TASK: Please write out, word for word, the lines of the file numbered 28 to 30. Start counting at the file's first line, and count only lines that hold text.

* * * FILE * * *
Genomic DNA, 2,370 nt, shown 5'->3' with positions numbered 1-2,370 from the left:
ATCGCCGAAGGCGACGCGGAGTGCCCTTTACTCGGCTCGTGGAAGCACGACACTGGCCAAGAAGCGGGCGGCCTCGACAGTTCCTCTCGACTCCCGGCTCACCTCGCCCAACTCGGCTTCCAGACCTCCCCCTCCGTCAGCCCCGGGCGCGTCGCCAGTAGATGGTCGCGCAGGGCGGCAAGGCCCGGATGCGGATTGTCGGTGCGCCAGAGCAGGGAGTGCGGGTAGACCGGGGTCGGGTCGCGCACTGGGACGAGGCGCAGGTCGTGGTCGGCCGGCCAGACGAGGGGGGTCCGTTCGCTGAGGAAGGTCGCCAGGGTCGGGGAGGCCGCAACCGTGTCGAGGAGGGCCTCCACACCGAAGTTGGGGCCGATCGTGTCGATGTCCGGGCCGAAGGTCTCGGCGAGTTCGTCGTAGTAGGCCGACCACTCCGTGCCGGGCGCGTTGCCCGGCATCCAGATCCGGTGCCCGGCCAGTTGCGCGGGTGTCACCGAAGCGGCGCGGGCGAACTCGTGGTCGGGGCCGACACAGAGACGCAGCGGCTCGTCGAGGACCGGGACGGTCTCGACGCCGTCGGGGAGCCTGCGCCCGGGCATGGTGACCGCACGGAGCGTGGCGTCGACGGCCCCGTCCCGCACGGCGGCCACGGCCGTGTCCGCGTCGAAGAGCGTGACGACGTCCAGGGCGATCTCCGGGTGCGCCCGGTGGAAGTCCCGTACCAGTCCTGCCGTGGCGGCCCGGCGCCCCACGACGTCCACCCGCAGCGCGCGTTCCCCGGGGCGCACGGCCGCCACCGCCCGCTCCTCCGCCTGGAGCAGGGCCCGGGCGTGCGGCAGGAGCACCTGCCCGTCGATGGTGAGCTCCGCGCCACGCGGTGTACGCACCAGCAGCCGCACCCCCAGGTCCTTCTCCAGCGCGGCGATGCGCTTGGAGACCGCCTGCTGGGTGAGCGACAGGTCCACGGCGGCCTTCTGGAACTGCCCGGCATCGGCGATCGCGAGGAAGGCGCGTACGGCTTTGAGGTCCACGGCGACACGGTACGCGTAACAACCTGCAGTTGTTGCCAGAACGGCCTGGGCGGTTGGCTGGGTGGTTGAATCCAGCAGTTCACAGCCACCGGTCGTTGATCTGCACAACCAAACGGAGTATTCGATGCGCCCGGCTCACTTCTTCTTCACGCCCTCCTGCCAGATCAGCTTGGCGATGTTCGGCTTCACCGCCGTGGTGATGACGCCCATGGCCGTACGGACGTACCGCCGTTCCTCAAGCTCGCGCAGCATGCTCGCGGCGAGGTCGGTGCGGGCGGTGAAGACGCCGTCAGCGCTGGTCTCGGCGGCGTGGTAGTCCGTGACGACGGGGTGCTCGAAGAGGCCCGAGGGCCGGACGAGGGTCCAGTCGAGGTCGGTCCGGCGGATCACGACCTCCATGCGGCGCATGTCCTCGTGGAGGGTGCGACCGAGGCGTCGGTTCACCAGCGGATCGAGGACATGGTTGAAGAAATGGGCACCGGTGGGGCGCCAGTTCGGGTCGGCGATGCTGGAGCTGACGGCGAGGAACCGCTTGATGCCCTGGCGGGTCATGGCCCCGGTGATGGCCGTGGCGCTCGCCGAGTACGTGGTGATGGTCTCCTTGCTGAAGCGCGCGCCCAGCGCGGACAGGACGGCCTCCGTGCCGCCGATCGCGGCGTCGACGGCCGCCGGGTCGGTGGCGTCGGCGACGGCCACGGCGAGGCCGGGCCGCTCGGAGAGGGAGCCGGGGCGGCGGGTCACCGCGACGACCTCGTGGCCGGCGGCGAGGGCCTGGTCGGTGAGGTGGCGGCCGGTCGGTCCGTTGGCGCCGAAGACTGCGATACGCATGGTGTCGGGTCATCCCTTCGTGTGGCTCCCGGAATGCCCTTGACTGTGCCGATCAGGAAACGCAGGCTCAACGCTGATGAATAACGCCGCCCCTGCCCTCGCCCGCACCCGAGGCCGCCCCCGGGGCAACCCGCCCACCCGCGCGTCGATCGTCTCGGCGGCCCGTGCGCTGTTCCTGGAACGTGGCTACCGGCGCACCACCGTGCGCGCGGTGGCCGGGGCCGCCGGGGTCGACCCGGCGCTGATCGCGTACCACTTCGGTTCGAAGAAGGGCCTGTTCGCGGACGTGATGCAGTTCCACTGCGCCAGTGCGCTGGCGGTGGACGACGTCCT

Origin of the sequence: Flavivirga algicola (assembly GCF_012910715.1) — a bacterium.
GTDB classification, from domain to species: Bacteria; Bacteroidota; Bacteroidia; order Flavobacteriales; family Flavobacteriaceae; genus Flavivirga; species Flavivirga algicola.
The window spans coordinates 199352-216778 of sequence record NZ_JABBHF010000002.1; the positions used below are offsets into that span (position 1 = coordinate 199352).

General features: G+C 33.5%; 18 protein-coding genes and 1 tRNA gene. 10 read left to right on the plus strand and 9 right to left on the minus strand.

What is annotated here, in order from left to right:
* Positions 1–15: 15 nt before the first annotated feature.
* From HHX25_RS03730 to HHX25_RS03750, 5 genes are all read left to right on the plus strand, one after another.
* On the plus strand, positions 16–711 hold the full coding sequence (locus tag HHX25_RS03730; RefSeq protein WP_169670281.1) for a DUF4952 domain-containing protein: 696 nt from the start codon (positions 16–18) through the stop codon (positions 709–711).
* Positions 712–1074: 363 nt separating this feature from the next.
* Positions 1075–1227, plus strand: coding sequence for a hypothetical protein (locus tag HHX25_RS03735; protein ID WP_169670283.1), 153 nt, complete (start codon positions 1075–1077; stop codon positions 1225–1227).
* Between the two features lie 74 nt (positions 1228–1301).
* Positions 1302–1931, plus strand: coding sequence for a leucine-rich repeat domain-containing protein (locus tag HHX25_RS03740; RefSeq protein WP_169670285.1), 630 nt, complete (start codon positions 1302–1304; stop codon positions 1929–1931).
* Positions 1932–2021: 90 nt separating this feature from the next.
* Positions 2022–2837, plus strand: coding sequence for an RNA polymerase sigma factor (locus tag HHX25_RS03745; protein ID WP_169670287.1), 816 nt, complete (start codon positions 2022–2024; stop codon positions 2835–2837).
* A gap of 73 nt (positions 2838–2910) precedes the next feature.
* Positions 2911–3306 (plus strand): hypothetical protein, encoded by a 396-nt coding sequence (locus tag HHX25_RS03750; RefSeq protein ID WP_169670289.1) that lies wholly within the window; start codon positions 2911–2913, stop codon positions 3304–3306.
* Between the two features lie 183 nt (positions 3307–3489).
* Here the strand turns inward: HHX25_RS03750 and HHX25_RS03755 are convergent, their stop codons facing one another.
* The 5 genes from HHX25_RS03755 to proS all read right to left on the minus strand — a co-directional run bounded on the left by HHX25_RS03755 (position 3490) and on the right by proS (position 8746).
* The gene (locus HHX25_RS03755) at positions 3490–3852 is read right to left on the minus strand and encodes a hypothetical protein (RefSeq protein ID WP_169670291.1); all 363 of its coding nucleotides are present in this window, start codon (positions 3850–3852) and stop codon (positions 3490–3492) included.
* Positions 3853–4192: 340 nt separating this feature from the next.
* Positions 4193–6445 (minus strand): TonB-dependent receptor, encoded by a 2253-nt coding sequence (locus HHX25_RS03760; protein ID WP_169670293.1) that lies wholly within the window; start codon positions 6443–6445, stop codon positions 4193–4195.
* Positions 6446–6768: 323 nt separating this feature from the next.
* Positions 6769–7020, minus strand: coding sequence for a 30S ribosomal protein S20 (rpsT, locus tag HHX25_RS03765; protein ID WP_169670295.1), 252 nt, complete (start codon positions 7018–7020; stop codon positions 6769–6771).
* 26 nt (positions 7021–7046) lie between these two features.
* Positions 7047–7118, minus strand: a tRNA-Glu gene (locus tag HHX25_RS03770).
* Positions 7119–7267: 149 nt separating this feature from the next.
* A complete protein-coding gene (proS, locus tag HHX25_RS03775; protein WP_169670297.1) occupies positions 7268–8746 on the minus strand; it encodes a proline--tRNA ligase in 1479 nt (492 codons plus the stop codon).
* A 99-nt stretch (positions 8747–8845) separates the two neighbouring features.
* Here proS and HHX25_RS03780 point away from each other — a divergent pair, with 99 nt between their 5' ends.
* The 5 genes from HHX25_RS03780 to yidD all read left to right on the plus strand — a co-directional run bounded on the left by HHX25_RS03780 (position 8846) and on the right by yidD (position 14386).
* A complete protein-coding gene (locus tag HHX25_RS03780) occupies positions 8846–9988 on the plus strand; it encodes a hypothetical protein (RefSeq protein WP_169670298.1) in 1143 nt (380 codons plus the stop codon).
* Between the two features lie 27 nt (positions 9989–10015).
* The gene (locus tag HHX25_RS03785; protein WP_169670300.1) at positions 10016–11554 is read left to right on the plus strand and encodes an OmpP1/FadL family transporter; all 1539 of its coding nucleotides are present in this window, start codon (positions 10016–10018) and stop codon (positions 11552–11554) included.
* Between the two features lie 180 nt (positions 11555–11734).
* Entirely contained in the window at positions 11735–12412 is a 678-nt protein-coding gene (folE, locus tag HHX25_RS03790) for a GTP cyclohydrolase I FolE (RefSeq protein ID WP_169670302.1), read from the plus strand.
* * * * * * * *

* Positions 7047–7118, minus strand: a tRNA-Glu gene (locus tag HHX25_RS03770).
* Positions 7119–7267: 149 nt separating this feature from the next.
* A complete protein-coding gene (proS, locus tag HHX25_RS03775; protein WP_169670297.1) occupies positions 7268–8746 on the minus strand; it encodes a proline--tRNA ligase in 1479 nt (492 codons plus the stop codon).